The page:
Also, insulation (not shown) is provided, to prevent dissipation of the charges developed by the piezoelectric elements. It will be readily understood that the discharge time constant of the insulation system is to be made a multiple of the flight time of the projectile.
It will be seen from the above description that the illustrated embodiment offers several advantages over prior detonator generators. Firstly, the pattern of rotation of the projectile is precisely known throughout the length of the path of the flight so that the centrifugal force generated is reproducible from one projectile of a given type to another of the same type. Also, the detonator gen- 'erator can be readily tested by rotating it and measuring the charge produced. Furthermore, the mechanical construction of the detonator generator is simple and therefore cheap, and additionally the generator occupies a relatively small space.
. Although not illustrated in the drawing, the inertia weight may act indirectly, rather than directly, on the piezoelectric elements 3. Thus it is within the scope of the present invention for the mechanical loading of the or each piezoelectric element 3 to be fitted by a lever system. Also, several inertia weights may be provided to act upon any one piezoelectric element.
Preferably, the or each piezoelectric element is made from a material of high piezoelectric modulus, for example barium titanate, lead zirconate, lead titanate, or mixtures thereof.
1. A detonator generator for a spin-stabilized projectile, comprising a cylindrical projectile housing,
a plurality of piezoelectric means symmetrically disposed about the axis of rotation of said projectile at radial distances Within said housing substantially furthest from said axis, each piezoelectric means symmetrically located about a radial axis,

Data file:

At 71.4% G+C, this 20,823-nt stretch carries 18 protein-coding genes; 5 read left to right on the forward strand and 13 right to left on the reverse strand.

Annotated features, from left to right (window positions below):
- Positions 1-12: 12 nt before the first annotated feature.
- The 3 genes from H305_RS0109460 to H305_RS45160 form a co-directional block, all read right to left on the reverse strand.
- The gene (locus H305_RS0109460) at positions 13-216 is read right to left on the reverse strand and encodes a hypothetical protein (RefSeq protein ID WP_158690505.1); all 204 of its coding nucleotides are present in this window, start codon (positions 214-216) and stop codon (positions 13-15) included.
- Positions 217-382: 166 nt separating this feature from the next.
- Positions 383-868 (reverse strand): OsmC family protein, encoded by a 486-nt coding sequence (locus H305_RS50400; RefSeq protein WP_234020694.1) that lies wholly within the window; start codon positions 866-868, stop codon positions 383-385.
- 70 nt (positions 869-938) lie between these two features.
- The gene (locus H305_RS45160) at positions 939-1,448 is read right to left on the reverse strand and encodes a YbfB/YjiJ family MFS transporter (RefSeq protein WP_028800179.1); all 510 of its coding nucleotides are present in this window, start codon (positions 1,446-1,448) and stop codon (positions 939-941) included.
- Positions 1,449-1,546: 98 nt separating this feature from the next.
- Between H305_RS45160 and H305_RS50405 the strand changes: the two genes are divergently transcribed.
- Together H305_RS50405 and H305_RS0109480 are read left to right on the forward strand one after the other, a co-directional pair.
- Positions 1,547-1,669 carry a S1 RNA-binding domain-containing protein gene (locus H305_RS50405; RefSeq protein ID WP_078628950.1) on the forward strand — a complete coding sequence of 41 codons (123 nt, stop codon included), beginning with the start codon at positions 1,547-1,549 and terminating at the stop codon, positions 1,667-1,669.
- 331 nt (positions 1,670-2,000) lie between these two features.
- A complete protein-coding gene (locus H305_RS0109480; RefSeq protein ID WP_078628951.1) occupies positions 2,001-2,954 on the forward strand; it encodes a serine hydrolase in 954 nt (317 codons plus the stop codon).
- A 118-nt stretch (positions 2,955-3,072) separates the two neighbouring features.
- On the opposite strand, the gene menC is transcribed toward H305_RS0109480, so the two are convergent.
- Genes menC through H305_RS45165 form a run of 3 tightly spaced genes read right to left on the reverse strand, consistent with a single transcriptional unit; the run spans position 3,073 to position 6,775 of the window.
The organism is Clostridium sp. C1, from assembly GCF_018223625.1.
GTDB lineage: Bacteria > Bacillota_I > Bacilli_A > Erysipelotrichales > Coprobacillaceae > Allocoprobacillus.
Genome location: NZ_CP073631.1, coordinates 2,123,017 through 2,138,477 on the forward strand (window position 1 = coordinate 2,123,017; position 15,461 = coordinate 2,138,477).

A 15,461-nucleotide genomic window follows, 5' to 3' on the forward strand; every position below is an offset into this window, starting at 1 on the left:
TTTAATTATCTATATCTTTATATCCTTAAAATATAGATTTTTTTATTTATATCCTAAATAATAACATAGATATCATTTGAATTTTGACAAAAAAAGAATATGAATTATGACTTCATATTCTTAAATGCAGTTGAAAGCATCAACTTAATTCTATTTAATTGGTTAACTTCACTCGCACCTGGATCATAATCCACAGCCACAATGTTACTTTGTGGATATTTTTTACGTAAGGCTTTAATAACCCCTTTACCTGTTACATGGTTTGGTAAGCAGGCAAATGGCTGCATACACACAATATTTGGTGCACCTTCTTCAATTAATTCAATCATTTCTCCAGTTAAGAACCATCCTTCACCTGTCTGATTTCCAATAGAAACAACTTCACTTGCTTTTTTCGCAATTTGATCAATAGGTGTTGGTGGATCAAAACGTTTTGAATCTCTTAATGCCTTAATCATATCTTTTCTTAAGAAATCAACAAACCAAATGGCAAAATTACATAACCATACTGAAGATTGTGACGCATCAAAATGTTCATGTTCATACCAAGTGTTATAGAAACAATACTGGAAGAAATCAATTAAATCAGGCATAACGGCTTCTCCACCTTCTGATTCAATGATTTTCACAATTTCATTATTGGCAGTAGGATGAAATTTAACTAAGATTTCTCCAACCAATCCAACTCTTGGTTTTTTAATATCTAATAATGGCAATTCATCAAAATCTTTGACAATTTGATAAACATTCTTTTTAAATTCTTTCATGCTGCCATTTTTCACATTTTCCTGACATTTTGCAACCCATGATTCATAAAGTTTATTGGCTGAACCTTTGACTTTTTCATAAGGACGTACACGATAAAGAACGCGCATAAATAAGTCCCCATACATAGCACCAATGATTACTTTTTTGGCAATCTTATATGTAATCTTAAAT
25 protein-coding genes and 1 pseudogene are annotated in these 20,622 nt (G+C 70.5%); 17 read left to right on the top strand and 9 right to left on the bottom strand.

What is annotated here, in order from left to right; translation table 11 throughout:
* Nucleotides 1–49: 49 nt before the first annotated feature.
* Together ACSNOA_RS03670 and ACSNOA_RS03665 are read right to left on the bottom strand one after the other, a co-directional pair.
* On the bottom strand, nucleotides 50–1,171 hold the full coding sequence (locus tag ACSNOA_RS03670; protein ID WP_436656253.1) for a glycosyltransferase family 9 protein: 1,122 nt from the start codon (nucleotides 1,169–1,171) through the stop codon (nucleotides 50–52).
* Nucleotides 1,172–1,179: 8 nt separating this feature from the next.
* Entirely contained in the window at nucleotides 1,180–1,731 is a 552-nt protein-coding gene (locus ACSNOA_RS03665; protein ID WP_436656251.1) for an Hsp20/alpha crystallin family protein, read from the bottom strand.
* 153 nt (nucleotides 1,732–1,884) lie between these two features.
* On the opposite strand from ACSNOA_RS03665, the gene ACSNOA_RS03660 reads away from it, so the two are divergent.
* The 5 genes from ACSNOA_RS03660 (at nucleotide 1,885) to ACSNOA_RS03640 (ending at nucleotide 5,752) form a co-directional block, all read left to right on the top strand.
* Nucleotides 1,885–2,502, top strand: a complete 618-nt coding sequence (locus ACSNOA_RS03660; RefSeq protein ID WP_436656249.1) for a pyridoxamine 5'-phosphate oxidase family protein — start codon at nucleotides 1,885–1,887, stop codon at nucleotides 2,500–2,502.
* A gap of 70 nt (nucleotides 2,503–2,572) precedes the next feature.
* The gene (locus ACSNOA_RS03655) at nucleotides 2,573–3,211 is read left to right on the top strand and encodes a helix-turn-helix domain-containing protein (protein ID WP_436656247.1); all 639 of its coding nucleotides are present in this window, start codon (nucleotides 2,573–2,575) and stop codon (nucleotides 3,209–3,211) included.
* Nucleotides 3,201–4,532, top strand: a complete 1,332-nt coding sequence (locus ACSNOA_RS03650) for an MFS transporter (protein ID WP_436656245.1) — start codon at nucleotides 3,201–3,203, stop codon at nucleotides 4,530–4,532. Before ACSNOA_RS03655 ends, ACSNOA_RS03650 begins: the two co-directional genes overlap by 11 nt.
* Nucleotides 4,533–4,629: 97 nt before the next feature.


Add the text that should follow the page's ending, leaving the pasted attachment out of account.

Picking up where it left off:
inertia mass means symmetrically disposed along the radial axis inwardly adjacent each of said plurality of piezoelectric means, said inertia mass means symmetrically disposed about said axis of rotation,
electrode plates on said piezoelectric means,
a projectile detonator located at least near said axis inwardly of said inertia mass means and electrically connected to said electrode plates of said piezoelectric means, and
said piezoelectric means being pressed by said inertia mass means during spinning of said projectile about said axis, said inertia mass means thereby sliding outwardly by centrifugal forces operatively pressing said piezoelectric means so as to transmit said forces to said piezoelectric means, said inertia mass means being operatively supported by said adjacent piezoelectric means, and thereby generating ignition charges for said projectile detonator on said electrode plates.